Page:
South Africa wants to spend a chunk of the USD 8.5 billion on electric vehicle manufacturing which the US is planning to give in climate funding aid. This has led to disagreements between South Africa and the US on the allocation of funds, the latter does not want SA to spend the money on its electric vehicle industry. South Africa’s plan includes 128 billion rand which it will use on electric vehicles and some industrial development programs.
The US, France and Germany want South Africa to use entire funds on replacing the coal-fired power plants in the country with renewable energy. It is not a new thing that the US wants to establish its dominance in every sector. In renewable energy industries such as Electric Vehicle, solar power etc, the desire for dominance by the US is blatant. The US electric market size is estimated to grow from USD 28.24 billion in 2021 to 137, 43 billion in 2028 whereas South Africa’s market revenue is projected at just US 22.74 million. The US’s hegemony on clean energy industries is what makes Biden wanting to keep developing nations like South Africa and India, which got independence in the twentieth century, from developing and growing their renewable energy industries. Because he knows that will disrupt the global monopoly the US has on renewable energy sectors.
The US holds the monopoly on the renewable energy sector by hiking its import duty and tariffs and has established a tight control over the market, and South Africa’s electric vehicle plan can threaten the US hegemony. Therefore, the West is not releasing the funds.
The West is using cited climate change as the reason for its objection to release the fund. Now, Climate change is a genuine issue, the rising global temperature is a major concern. Amazon rainforest, Nigeria floods etc are all repercussions of it. Hence, Substantive action must be taken to address the problem of the climate crisis by each nation. However, the concern about climate must not be used by rich nations as a tool to interfere in the matters of other countries.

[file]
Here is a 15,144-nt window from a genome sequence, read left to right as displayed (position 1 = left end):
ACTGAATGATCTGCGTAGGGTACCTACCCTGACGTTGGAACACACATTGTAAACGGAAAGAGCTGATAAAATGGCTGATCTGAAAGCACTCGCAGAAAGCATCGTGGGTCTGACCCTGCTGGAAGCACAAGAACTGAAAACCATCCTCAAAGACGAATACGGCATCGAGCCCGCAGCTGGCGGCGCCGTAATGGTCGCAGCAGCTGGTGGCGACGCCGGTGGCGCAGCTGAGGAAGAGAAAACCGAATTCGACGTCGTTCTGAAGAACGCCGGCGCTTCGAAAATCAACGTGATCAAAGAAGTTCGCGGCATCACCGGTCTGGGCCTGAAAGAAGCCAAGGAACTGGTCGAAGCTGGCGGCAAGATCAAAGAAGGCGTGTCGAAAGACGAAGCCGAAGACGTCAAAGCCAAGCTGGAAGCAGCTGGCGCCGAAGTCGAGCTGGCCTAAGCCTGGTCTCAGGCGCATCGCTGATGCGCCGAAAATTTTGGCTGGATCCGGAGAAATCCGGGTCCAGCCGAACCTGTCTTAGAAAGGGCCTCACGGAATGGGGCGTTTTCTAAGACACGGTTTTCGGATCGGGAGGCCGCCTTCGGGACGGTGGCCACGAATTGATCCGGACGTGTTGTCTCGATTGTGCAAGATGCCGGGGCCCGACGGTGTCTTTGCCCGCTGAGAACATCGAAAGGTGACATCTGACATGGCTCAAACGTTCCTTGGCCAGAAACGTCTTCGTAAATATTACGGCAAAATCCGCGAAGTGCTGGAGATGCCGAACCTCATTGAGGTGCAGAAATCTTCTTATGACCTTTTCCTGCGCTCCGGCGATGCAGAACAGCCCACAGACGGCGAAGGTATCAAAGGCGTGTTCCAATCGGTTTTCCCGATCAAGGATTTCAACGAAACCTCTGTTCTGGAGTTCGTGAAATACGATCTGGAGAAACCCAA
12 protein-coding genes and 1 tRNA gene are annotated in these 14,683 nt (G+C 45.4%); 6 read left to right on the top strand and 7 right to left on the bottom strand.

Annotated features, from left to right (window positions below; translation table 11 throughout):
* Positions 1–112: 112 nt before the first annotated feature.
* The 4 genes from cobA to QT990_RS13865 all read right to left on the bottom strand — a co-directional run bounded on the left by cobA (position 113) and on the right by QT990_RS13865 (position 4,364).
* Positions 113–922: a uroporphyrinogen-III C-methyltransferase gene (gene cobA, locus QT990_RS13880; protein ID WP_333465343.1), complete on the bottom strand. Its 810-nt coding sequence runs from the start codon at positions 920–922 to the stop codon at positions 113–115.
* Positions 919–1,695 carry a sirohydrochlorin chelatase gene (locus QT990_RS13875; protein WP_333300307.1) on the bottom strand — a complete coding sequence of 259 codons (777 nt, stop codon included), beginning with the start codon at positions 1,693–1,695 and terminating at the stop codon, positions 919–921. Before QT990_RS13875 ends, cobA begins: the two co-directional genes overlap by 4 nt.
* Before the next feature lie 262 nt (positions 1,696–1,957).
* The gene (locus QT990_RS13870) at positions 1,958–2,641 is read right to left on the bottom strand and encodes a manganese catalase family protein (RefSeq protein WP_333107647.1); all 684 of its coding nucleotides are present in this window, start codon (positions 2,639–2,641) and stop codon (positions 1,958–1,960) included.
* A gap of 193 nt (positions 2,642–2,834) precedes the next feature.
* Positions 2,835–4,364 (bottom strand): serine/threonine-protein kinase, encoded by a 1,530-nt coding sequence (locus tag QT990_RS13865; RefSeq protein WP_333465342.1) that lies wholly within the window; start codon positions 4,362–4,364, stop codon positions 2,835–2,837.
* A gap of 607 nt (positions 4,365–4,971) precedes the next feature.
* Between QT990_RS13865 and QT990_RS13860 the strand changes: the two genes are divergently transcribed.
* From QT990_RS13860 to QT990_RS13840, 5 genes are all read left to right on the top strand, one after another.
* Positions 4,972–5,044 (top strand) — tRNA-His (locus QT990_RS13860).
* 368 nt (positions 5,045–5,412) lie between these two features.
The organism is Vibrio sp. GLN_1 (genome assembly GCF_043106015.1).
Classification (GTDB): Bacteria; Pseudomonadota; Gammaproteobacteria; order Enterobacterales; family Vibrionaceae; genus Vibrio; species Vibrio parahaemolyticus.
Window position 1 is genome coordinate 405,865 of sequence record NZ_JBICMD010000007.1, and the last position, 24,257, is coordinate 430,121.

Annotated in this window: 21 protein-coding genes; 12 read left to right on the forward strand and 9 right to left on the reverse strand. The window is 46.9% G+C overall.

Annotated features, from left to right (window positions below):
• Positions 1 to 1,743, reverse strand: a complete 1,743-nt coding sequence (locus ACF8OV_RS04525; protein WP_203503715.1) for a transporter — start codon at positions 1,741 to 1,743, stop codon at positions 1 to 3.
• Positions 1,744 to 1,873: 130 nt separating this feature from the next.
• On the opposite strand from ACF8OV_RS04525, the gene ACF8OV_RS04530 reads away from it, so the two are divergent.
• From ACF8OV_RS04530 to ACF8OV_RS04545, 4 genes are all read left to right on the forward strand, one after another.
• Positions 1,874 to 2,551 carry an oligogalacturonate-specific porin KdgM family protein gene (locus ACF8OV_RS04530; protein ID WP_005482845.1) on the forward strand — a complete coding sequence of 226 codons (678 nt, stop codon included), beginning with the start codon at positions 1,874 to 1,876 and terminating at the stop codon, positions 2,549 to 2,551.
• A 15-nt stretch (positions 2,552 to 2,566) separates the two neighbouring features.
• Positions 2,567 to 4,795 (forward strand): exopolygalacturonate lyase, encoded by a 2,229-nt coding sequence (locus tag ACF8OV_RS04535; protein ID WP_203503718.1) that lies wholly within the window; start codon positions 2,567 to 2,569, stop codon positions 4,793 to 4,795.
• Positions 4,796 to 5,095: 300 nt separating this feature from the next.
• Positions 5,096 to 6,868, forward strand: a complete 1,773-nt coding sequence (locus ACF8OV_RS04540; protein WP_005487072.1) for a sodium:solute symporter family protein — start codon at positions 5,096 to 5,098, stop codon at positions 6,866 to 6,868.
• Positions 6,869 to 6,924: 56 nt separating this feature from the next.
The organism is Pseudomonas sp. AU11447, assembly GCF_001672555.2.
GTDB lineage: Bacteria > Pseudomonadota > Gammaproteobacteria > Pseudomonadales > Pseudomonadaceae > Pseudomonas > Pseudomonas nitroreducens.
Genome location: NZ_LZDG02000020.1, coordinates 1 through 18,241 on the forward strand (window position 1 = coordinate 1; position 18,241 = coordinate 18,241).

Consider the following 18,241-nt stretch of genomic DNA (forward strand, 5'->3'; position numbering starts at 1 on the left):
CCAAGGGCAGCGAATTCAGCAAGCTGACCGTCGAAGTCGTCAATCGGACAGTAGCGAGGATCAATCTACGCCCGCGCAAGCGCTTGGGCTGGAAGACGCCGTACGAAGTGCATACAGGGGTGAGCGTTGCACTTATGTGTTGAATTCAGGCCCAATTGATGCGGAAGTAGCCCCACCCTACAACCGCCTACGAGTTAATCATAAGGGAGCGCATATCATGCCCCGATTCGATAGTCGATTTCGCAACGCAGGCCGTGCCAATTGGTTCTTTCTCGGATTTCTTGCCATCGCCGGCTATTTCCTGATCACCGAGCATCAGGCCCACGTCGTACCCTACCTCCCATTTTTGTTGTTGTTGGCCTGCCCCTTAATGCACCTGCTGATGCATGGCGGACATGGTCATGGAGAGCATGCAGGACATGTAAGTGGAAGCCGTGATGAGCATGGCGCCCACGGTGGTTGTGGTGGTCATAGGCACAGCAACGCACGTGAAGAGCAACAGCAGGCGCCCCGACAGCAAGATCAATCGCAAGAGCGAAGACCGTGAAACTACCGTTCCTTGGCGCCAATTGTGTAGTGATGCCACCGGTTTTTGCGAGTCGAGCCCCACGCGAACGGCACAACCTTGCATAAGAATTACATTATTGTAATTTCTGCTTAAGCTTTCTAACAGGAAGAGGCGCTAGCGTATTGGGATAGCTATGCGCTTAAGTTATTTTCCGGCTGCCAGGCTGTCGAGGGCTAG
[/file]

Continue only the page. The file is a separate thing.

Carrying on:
This is what the US is doing with South Africa. The whole purpose of this USD 8.5 billion is to transition the economy into one which is consistent with the sustainable development goals of the West and electric vehicle manufacturing plan of South Africa will help in curbing global warming in the nation, but still the US has objected to it.
As the US wants South Africa to be dependent on it for electric vehicles and not become self-sufficient, therefore it has decided to put hurdles in the plan to release its funds.
Electric vehicle manufacturing sector in South Africa, where the unemployment rate is 33.56% as of last year, will create employment and growth in the country. Once this industry develops, other domestic corporate players in South Africa will also start investing in EV manufacturing, thus giving it a major boost. South Africa will also be able to help its neighbours and other countries in Africa through investments and establishment of EV plants.
Last year, while speaking at the launch of Toyota Corolla Cross Hybrid, which combined internal-combustion engine and electric motor, Ramaphosa stated Cross will be exported to at least forty African nations which will add USD 1 billion to South Africa’s economy. And as per a research company Canalys, South Africa’s shift to EV manufacturing comes at the right time and its sales aere expected to grow at 160 per cent.
Therefore, the US’s attempt to prevent South Africa, which witnessed many power cuts in the last few months and is entirely dependent on coal, clearly shows its intent at not giving it any chance to succeed in its plans to create a successful domestic electric vehicle industry which will limit the dominance of the US auto industry in the African market.